Following the release of revamped Steam Deck OLED game console, Valve launched into a promotional campaign for the unit. Part of the campaign involved Valve executives talking to various outlets, including Bloomberg and IGN, about the new unit and the company's vision for portable gaming hardware. Execs at the company are happy with the new Steam Deck OLED. Apparently, they are so happy that they do not feel any need to launch a next generation model any time soon.
Lawrence Yang, product designer behind Valve's Steam Deck and Steam Deck OLED, told Bloomberg that his team would work on Steam Deck 2, which would feature 'next generation' performance, but it would not be on sale for another two or three years. This indicates that Valve is not particularly concerned about the new entrants to the field, including Asus with its ROG Ally, despite the fact that Steam Deck relies on an older AMD platform featuring Zen 2 microarchitecture from 2019 and RDNA 2 graphics from 2020. In fact, Valve's Steam Deck OLED improves the original Steam Deck in almost all the ways possible, except for performance.
Other executives of Valve share the same sentiment with Lawrence Yang. The company is happy with its Steam Deck OLED and feels that technology for Steam Deck 2 is yet to show itself.
"I do not know [when Steam Deck 2 arrives], said Jay Shaw, another Steam Deck designer, in an interview with IGN. "It will be a while. I think it will be quite a while. We do not have any kind of set date. I think we are going to wait for the technology to present itself in a way that we find interesting and for the team to really want to make that leap. We are very, very, very proud of this version of Steam Deck and this is it. This is the one that we are the most happy with and we think customers will be too."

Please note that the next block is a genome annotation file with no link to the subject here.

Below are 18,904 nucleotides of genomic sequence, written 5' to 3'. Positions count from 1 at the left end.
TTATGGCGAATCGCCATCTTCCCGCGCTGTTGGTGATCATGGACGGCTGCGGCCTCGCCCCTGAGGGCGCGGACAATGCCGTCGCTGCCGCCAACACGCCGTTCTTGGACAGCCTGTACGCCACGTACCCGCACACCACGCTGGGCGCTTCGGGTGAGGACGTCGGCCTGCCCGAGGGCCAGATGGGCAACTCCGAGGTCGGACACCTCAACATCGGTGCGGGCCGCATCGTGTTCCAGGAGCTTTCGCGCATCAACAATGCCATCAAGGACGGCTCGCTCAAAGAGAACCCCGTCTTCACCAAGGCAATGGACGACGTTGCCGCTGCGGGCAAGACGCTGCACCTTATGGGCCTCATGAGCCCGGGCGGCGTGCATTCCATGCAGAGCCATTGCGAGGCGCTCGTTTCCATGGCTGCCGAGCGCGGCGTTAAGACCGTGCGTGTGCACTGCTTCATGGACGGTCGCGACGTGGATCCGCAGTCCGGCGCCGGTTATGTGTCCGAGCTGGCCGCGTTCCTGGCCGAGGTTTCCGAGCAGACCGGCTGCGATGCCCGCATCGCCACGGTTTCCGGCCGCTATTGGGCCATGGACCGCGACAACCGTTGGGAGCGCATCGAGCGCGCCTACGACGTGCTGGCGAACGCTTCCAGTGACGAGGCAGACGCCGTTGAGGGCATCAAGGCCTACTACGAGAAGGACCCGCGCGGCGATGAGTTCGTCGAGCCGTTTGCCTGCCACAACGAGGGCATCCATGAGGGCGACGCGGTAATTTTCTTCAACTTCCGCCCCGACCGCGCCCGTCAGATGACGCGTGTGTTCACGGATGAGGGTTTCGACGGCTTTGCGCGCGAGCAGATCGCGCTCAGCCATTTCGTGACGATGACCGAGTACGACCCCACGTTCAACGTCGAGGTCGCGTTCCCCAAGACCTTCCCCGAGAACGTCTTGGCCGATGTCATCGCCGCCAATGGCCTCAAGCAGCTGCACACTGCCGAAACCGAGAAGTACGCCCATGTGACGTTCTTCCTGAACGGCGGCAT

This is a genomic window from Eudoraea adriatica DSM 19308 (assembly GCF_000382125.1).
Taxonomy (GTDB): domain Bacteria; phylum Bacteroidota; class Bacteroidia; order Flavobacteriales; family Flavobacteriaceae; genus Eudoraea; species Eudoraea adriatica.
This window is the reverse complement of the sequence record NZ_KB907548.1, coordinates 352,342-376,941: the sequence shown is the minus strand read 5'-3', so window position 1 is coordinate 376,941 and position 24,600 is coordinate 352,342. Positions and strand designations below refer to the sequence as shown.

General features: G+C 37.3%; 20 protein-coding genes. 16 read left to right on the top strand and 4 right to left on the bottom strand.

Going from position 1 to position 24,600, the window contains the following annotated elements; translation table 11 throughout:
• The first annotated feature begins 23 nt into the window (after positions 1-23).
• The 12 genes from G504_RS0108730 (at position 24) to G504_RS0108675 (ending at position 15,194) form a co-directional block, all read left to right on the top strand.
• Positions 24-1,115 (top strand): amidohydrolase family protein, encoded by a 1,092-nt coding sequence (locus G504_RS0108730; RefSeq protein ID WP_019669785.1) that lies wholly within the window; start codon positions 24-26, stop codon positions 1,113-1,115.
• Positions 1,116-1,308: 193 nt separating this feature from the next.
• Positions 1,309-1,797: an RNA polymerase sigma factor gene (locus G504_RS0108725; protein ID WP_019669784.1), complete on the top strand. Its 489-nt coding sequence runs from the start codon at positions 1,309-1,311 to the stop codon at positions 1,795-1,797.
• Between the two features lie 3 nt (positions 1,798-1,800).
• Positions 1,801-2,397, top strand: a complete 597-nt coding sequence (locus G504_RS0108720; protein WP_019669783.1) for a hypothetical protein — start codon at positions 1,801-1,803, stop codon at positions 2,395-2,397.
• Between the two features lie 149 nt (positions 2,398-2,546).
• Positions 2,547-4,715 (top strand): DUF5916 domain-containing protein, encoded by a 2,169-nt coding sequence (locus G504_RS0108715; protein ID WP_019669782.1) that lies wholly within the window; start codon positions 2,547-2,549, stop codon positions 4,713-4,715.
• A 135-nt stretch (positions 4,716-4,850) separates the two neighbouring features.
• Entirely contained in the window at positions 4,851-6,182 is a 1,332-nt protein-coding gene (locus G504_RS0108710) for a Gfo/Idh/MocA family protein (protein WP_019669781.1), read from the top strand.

Refreshing Steam Deck with a new bigger and brighter screen and a number of other improvements just 18 months after the launch of the original one is not common. In the game console world, changes like these are made a couple of years after the original launch, but in Valve's case the revamped version comes just in time for the holiday season. We cannot explicitly state that the company is looking at a relatively short three-years cycle for its gaming machine with a mid-cycle update around 1.5 years after the launch of the original model.
Meanwhile, Valve admits that after selling millions of Steam Decks, it is looking forward Steam Deck 2. This is a testament that Steam Deck is not going to share the fate of Steam Machines, but at the same time the company gives a clear signal for its customers to buy existing hardware.
"So, we are thinking about Steam Deck 2 at all times, but I think we are so satisfied here that this is really the kind of high end of what we wanted to do," said Shaw.
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Anton Shilov is a Freelance News Writer at Tom’s Hardware US. Over the past couple of decades, he has covered everything from CPUs and GPUs to supercomputers and from modern process technologies and latest fab tools to high-tech industry trends.